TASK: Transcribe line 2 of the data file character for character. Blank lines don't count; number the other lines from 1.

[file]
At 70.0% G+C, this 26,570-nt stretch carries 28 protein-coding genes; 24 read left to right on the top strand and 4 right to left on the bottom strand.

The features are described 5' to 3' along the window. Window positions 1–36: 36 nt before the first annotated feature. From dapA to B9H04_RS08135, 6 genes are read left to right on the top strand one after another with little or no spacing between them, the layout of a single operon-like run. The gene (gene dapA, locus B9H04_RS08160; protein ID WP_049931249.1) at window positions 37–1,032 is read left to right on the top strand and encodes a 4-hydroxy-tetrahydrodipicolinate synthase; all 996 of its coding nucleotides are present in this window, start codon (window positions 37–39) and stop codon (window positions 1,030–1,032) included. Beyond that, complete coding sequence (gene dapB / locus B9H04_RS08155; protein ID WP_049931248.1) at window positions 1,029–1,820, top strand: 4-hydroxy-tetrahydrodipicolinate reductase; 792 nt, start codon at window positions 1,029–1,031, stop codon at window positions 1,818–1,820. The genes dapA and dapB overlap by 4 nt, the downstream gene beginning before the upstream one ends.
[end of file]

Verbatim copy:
The features are described 5' to 3' along the window. Window positions 1–36: 36 nt before the first annotated feature. From dapA to B9H04_RS08135, 6 genes are read left to right on the top strand one after another with little or no spacing between them, the layout of a single operon-like run. The gene (gene dapA, locus B9H04_RS08160; protein ID WP_049931249.1) at window positions 37–1,032 is read left to right on the top strand and encodes a 4-hydroxy-tetrahydrodipicolinate synthase; all 996 of its coding nucleotides are present in this window, start codon (window positions 37–39) and stop codon (window positions 1,030–1,032) included. Beyond that, complete coding sequence (gene dapB / locus B9H04_RS08155; protein ID WP_049931248.1) at window positions 1,029–1,820, top strand: 4-hydroxy-tetrahydrodipicolinate reductase; 792 nt, start codon at window positions 1,029–1,031, stop codon at window positions 1,818–1,820. The genes dapA and dapB overlap by 4 nt, the downstream gene beginning before the upstream one ends.